We split the students into separate classrooms as determined by the report and rerun the events of that infamous morning. For an hour the girls sat in the hot classroom, working nervously but diligently through their textbooks, with no reactions. Siti looked defeated, we were out of time. I was about to ask the teachers to end the test when I remembered the recess bell.
Could it have been a trigger? A catalyst maybe. Running to reception I found the button and pressed it. The mechanical bells rang around the halls and classrooms. Within seconds I could hear blood-curdling screams over the din. The hairs on my neck bristled and I launched myself up the corridor. By the time I had reached the stricken classroom, every single girl was screaming, most were flailing on the floor. A scene of utter horror which has haunted my dreams ever since.
Across the hall, however, in stark contrast, ten terrified girls sat silent, staring back at me. I sprinted back to reception to turn off the bell. It took an hour to calm the girls and longer to convince the teachers that the experiment had actually been a success. Siti as always worked her magic.
Walking back to reception to ring Dr Price, I was trying to process what I had seen. Had the AI been right? Had it identified an idea, a thought that made these girls susceptible? The alarm seemed to trigger something in that memory to make its presence manifest. The implications were staggering, terrifying.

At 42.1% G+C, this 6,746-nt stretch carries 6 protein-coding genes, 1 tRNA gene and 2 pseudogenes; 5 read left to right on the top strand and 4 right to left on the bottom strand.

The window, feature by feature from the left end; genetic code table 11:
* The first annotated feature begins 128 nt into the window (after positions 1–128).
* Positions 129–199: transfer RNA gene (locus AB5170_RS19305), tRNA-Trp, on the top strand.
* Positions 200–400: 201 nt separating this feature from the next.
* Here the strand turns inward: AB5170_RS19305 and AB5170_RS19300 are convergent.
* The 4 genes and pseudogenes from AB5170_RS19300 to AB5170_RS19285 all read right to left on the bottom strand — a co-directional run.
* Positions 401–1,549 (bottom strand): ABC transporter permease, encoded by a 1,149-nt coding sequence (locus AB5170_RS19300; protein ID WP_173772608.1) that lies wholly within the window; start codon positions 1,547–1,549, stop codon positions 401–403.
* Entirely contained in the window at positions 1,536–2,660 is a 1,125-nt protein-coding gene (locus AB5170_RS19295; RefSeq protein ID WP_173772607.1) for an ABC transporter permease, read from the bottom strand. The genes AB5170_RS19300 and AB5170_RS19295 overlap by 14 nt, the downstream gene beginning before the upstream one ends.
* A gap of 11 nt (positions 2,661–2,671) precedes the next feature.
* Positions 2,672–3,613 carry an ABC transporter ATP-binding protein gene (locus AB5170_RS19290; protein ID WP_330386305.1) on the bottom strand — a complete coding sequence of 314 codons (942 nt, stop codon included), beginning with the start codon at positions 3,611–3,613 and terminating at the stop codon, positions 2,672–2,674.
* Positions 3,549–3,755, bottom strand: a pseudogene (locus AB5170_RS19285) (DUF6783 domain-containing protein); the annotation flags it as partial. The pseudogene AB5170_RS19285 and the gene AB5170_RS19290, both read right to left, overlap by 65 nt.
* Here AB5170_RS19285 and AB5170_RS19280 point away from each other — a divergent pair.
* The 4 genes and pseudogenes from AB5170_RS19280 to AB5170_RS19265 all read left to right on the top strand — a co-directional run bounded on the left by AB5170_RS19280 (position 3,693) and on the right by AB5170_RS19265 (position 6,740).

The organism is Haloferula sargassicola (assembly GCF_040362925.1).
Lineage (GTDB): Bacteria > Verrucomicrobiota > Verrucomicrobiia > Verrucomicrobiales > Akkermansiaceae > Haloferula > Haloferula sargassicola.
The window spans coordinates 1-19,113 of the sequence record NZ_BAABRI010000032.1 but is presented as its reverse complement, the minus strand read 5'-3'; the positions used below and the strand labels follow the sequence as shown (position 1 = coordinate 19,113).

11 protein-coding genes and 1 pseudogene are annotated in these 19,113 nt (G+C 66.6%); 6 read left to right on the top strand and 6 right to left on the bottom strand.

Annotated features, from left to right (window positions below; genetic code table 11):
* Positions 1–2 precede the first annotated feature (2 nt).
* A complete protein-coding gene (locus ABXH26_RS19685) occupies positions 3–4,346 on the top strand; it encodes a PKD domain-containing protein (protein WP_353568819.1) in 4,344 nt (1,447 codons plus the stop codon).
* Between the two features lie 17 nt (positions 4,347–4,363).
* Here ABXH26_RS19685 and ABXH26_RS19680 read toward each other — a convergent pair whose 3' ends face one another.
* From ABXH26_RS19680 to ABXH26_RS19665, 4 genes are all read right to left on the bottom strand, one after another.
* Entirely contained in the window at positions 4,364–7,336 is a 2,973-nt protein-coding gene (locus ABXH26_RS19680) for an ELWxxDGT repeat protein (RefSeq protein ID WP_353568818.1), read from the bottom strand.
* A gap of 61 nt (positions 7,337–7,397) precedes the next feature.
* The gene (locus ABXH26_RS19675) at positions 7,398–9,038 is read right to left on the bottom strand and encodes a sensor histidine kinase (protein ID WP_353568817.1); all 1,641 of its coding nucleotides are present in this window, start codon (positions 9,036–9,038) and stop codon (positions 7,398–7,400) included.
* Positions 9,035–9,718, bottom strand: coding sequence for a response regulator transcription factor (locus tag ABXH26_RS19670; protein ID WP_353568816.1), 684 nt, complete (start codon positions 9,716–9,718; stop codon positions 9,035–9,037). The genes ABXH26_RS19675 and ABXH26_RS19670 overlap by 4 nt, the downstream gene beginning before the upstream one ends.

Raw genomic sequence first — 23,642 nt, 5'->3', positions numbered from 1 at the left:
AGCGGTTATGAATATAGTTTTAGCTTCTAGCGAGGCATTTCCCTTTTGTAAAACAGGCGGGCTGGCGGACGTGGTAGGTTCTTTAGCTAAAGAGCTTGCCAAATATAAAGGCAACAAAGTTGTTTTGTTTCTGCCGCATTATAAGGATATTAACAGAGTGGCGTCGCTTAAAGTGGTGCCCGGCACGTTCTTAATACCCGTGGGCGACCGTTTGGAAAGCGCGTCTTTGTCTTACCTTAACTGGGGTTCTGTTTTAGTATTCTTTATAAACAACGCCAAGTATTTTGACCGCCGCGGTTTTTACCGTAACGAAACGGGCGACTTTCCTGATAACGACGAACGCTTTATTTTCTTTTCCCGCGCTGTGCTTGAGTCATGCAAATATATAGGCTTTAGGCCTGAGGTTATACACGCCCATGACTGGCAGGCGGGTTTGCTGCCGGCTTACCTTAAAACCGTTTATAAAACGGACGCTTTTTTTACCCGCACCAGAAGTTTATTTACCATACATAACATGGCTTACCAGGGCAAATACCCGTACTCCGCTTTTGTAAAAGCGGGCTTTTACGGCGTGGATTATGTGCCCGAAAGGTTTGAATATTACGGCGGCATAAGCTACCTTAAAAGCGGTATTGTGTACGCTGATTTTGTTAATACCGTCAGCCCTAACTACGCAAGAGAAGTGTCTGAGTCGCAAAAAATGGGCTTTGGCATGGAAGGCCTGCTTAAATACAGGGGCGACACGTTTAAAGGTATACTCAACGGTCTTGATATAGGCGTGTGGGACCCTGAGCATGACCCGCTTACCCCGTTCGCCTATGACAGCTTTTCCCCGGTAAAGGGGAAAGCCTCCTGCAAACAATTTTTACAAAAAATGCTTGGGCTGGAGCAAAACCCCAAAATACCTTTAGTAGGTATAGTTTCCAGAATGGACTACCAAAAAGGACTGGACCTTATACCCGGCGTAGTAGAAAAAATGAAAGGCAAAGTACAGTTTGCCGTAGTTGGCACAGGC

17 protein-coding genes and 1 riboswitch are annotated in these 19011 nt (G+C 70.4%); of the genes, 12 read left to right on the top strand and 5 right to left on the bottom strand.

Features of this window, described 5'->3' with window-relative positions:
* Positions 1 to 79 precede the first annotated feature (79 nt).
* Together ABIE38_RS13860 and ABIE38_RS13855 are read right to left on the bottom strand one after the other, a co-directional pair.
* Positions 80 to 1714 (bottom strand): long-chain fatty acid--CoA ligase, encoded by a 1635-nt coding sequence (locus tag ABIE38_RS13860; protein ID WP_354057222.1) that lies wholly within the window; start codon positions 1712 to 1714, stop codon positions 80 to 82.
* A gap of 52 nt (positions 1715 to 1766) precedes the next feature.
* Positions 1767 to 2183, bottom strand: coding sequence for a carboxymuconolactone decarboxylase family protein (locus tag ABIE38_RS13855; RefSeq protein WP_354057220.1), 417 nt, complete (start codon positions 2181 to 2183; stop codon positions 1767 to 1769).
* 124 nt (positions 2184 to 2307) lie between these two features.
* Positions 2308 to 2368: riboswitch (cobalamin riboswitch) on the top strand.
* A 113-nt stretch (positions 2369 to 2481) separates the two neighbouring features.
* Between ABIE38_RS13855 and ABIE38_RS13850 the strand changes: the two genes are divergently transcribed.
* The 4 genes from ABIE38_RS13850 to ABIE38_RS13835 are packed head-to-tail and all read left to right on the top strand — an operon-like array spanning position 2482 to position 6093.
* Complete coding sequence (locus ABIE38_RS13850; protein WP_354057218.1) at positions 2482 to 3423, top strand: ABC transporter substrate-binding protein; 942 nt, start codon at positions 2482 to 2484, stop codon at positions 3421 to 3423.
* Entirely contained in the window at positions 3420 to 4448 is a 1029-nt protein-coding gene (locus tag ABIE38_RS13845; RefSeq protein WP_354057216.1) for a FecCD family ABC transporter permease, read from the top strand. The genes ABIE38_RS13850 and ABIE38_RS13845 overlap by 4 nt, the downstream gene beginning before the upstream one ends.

I didn’t have a chance to ponder it further as I excitedly dialled Dr Price. It would be early but she would want to know the results and the significance of the bell. I imagined she would be over the moon. In fact, she was strangely calm, having listened to my account, she flatly thanked. When I inquired what the common meme was, she paused for an age before simply saying “it’s classified”. The line went dead.
Puzzled, I was staring at my phone when with a crash, the school doors flew open and a dozen armed soldiers flooded into the foyer barking instructions. I was thrown to the ground, pinned. My hands bound tightly behind my back before I was dragged away. The last thing I saw as a black hood covered my face was Siti being bundled into the back of a white van. The last thing I heard was a screech of tires followed by a sickening dull thud.
Cover image courtesy of: Feliphe Schiarolli